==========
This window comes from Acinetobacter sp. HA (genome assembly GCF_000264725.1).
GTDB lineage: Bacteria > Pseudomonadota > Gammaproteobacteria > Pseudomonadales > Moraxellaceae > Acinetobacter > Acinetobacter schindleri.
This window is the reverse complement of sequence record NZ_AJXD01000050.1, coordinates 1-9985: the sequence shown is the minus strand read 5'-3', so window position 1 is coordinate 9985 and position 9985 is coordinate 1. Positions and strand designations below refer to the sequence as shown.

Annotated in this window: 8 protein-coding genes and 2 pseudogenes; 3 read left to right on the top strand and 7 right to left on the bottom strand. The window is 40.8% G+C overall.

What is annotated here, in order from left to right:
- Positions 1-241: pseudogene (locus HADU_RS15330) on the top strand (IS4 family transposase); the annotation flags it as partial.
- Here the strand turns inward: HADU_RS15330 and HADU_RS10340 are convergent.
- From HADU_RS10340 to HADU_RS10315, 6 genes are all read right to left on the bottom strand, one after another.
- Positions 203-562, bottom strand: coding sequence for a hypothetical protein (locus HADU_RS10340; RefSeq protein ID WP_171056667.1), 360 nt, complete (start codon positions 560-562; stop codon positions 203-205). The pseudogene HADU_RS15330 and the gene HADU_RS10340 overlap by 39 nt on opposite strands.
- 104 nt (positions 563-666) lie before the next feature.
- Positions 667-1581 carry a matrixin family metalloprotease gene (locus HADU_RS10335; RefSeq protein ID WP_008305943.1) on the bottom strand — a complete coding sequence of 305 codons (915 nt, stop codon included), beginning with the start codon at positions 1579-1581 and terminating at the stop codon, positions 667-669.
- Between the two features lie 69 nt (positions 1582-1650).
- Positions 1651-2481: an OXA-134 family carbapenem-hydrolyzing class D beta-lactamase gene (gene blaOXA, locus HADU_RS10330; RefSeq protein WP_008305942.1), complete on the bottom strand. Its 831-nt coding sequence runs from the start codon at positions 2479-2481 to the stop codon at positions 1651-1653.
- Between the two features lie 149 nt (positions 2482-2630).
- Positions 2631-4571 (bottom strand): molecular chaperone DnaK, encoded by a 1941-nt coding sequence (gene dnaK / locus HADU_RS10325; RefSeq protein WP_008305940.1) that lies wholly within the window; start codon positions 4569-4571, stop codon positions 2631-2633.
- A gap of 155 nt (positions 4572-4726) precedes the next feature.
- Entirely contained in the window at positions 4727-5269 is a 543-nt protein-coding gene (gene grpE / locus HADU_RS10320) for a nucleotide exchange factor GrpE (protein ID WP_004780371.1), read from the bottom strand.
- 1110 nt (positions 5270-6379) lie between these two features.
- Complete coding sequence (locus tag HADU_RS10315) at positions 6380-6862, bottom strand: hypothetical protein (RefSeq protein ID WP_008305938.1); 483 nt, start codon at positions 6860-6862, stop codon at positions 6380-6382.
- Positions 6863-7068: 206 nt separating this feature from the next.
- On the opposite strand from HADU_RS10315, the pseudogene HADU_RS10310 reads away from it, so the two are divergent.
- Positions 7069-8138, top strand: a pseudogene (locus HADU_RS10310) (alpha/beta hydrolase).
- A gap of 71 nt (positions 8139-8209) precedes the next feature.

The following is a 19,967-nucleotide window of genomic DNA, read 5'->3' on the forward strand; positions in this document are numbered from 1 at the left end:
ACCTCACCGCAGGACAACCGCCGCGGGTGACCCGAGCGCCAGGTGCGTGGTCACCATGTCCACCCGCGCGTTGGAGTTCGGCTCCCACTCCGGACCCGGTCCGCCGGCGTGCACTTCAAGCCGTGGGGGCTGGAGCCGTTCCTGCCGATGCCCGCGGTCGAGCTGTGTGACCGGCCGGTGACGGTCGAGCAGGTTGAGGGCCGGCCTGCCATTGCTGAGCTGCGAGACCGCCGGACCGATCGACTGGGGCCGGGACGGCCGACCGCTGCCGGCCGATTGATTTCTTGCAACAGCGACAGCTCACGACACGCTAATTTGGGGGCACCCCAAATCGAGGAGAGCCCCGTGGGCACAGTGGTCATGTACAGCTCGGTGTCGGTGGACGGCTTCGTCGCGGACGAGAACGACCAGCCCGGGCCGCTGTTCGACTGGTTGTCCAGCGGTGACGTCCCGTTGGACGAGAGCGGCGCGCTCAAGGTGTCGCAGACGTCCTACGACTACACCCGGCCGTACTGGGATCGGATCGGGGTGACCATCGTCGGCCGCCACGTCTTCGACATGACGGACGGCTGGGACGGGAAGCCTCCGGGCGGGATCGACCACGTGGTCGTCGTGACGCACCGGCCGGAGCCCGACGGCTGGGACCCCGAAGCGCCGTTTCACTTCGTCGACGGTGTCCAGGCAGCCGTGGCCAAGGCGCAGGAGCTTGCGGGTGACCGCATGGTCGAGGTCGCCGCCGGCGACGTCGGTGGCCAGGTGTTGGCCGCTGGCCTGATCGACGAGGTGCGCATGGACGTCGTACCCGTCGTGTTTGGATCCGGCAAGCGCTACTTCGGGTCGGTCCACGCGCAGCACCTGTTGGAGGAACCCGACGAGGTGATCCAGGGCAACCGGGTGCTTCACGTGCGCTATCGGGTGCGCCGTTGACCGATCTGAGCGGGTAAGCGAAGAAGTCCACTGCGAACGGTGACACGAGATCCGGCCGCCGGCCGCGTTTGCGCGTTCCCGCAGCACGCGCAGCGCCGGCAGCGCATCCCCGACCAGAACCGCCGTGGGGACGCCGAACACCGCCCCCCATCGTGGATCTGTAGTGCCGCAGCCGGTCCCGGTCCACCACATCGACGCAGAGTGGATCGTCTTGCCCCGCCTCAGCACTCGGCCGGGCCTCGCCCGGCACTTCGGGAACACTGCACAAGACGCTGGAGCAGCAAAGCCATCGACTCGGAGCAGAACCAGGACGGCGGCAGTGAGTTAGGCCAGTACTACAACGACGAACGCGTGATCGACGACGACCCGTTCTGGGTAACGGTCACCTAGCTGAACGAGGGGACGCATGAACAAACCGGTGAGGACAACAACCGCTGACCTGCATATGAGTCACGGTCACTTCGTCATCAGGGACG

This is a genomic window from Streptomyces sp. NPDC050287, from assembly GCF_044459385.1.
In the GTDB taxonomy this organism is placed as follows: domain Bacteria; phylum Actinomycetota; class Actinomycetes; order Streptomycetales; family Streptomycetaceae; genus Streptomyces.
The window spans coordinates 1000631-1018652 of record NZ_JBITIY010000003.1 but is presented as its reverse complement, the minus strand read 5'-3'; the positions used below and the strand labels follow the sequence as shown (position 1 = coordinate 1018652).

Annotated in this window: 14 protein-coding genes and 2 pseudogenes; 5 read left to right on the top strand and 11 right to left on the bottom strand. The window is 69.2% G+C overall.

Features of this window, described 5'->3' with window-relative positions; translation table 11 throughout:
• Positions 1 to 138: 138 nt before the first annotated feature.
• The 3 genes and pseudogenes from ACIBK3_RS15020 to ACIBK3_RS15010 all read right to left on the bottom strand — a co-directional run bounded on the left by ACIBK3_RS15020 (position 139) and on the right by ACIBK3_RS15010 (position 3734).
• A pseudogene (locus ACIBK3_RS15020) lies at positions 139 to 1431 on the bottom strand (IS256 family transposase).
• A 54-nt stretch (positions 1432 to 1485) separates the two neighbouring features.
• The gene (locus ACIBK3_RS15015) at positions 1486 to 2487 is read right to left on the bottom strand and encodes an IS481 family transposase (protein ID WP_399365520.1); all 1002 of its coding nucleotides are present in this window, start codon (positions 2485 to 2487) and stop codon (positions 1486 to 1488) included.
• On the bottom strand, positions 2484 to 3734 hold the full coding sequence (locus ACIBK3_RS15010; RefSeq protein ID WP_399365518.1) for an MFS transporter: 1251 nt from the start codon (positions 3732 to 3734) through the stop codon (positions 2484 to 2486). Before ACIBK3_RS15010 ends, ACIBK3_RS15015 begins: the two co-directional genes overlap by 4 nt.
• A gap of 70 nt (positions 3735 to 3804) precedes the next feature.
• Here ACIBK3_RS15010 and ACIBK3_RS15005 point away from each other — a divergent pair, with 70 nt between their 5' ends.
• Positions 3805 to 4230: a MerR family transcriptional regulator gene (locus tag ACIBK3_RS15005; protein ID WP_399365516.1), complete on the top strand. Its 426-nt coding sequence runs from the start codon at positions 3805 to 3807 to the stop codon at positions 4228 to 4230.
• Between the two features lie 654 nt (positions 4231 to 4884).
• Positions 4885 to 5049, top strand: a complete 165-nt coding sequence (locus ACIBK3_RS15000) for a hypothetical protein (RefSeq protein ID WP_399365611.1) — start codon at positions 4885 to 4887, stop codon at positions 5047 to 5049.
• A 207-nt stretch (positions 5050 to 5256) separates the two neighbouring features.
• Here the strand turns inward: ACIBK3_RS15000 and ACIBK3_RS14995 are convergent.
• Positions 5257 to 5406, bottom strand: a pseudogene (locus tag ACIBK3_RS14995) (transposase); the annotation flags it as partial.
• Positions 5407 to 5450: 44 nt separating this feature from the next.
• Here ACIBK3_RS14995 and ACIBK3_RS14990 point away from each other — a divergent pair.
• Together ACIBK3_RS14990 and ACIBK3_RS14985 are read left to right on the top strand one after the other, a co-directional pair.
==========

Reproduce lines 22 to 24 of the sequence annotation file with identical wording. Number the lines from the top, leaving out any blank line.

- Positions 7069-8138, top strand: a pseudogene (locus HADU_RS10310) (alpha/beta hydrolase).
- A gap of 71 nt (positions 8139-8209) precedes the next feature.

The following is a 19,967-nucleotide window of genomic DNA, read 5'->3' on the forward strand; positions in this document are numbered from 1 at the left end: